Subway Coming Up Short – From the Editor’s Desk

Emily N. Haddad


A recent controversy has arisen regarding the actual size of Subway footlong sandwiches. People around the world began posting pictures of their Subway brand sandwiches beside various measurement devices Jan. 15, 2013. Many of the sandwiches didn’t measure up to their footlong name, measuring anywhere from 10.5-11.5 inches. Requests piled up for a response to the photos alleging footlong sandwiches that fell short via Twitter. Subway initially cited improper baking methods employed by franchise employees for creating inconsistent bread lengths. However, on Jan. 16, Subway Australia posted a response to the controversy on Facebook, saying “With regards to the size of the bread and calling it a footlong, ‘SUBWAY FOOTLONG’ is a registered trademark as a descriptive name for the sub sold in Subway® Restaurants and not intended to be a measurement of length. The length of the bread baked in the restaurant cannot be assured each time as the proofing process may vary slightly each time in the restaurant.” The post was quickly taken down, but the Subway company further explained in a statement to ABC news that “Most countries, such as Australia, follow the metric system so the term Footlong can only be used as part of a trademark.” While that explanation may quell some of the unsatisfied international customers, it does nothing for Subway customers here in the U.S.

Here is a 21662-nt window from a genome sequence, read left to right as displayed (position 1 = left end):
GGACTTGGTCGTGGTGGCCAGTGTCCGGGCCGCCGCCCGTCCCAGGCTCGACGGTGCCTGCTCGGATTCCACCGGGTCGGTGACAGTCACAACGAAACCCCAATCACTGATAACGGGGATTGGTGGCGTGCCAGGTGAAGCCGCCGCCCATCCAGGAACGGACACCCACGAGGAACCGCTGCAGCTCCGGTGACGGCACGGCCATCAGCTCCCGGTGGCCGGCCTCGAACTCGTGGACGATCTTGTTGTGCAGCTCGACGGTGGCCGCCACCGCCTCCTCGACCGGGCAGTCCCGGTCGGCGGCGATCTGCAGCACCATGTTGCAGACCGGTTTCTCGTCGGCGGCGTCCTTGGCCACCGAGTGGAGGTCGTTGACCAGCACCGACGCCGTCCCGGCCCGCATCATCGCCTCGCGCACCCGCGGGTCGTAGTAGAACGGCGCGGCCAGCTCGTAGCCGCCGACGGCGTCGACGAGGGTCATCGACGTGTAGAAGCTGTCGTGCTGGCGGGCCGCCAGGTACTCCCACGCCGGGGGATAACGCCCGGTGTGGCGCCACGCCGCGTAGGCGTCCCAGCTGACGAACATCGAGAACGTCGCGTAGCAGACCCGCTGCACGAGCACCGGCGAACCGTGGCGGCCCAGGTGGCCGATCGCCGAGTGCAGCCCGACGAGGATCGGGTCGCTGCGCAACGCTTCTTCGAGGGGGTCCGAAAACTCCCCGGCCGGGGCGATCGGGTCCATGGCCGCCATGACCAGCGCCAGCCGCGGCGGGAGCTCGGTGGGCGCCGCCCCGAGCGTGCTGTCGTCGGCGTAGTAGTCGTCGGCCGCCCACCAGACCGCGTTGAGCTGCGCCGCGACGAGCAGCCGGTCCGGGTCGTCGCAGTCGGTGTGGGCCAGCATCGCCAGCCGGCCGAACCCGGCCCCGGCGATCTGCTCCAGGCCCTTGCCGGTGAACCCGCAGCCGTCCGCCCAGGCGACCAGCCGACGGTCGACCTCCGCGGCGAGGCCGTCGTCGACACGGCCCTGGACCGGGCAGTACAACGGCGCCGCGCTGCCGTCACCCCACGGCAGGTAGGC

The Subway sandwich pictured was made here at NEIU’s own Subway. It measured just 11.5 inches, even with the traditional Subway center cut adding a small increment of extra length to the overall sandwich for the purposes of measuring. Whether the name “Footlong” was just intended to be a clever catchphrase or not, Subway customers will be scrutinizing their food more closely from now on.